Church of England Diocese of Carlisle Great Orton: St Giles

Great Orton War Memorial

The Great Orton War Memorial, situated within St. Giles' churchyard, was awarded ‘Listed Building Status’ as part of Historic England’s First World War Commemoration project. The memorial list entry number is 1458612. The memorial was listed at Grade II on 6th September 2018.

The memorial was listed for the following principal reasons:

• Historic interest — as an eloquent witness to the tragic impact of world events on this local community, and the sacrifices it has made in the conflicts of the C20;

• Architectural interest — as a simple but well-executed granite, sandstone and bronze composite boulder memorial; and

• Group value — with the Grade II*-listed Church of St. Giles, and the Grade II-listed The Old Rectory, and the Grade II-listed Cross House Farm.

History:    The memorial was erected in 1920 following the First World War was raised as a permanent testament to the sacrifice made by the members of the local community who lost their lives in WWI.  They included:  Lieutenant Richard Parker Gilbanks BA (Trinity Ox), Pte George William Dalzell, Pte Thomas Gilbertson, Pte Joseph Gilbertson, Pte George Norman, Pte William Barnes, Pte Thomas William Pattinson and Pte Robert Varty.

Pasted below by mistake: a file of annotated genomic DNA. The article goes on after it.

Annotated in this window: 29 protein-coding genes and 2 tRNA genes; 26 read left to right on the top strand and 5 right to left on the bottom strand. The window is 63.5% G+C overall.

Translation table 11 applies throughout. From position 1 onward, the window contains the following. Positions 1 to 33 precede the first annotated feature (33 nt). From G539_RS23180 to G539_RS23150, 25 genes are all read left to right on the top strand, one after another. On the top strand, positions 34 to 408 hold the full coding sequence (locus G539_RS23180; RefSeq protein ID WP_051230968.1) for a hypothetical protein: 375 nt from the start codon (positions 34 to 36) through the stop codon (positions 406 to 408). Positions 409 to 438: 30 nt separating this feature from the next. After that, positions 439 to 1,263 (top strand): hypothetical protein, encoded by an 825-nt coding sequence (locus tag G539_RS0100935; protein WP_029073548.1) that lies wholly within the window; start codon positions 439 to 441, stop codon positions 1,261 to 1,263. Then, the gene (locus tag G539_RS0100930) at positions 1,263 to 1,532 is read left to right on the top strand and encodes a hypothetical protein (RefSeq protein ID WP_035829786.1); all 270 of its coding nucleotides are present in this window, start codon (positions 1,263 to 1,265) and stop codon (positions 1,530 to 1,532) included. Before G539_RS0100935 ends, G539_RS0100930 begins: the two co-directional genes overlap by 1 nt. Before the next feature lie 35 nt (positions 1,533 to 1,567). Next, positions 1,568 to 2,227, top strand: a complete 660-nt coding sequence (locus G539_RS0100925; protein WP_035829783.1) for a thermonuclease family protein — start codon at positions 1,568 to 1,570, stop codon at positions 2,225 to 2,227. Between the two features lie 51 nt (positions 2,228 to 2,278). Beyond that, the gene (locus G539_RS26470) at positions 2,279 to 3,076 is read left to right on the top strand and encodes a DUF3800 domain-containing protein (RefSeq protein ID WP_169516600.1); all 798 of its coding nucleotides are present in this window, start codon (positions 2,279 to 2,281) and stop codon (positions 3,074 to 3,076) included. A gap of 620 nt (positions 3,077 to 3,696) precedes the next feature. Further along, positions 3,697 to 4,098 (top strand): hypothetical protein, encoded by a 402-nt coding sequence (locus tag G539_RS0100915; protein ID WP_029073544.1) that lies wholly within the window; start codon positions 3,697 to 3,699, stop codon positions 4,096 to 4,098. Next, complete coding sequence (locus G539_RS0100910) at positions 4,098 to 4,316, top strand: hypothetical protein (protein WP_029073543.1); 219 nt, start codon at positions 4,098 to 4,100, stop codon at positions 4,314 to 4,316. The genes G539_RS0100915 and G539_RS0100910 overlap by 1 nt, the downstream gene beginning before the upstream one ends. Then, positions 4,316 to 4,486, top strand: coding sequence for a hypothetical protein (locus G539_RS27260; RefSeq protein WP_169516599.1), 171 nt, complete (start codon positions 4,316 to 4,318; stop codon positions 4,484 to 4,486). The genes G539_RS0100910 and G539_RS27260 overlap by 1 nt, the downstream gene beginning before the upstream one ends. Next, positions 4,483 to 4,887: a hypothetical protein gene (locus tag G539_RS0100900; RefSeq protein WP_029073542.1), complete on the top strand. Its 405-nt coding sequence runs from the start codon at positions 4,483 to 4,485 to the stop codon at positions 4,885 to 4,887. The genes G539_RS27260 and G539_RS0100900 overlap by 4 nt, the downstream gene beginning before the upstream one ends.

The memorial is situated within the churchyard. The memorial commemorates nine local servicemen who fell in WWI. The ‘faculty’ for its erection was granted in May 1920 and it was unveiled and dedicated on 30th May 1920 by the rector, the Reverend Canon W. P. Gillbanks, and the Bishop of Barrow-in-Furness. The boulder that forms the main part of the memorial was apparently found by the rector in a field at Flatt. The surrounding shell cases and chains are mentioned in an account of the unveiling.

Description:    The memorial is prominently situated by the churchyard entrance. It comprises a granite boulder (roughly teardrop shaped) with a bronze plaque attached to its smoothed front face, with a bronze cross affixed to its tip. It is set upon a two-tiered square sandstone base of dressed stone blocks. On the first of these steps, four shell cases painted black form the corner posts for the chains surrounding the monument. The plaque carries the inscription and names and the crest of the Border Regiment. The inscription reads, “4th AUG 1914 – 11th NOV 1918…”

For more information visit the following link:

https://services.historicengland.org.uk/webfiles/GetFiles.aspx?av=80EEA596-0026-4BB6-8757-05B219F3515C&cn=35847865-FBB4-4D0B-830C-C5988E9D4E7D

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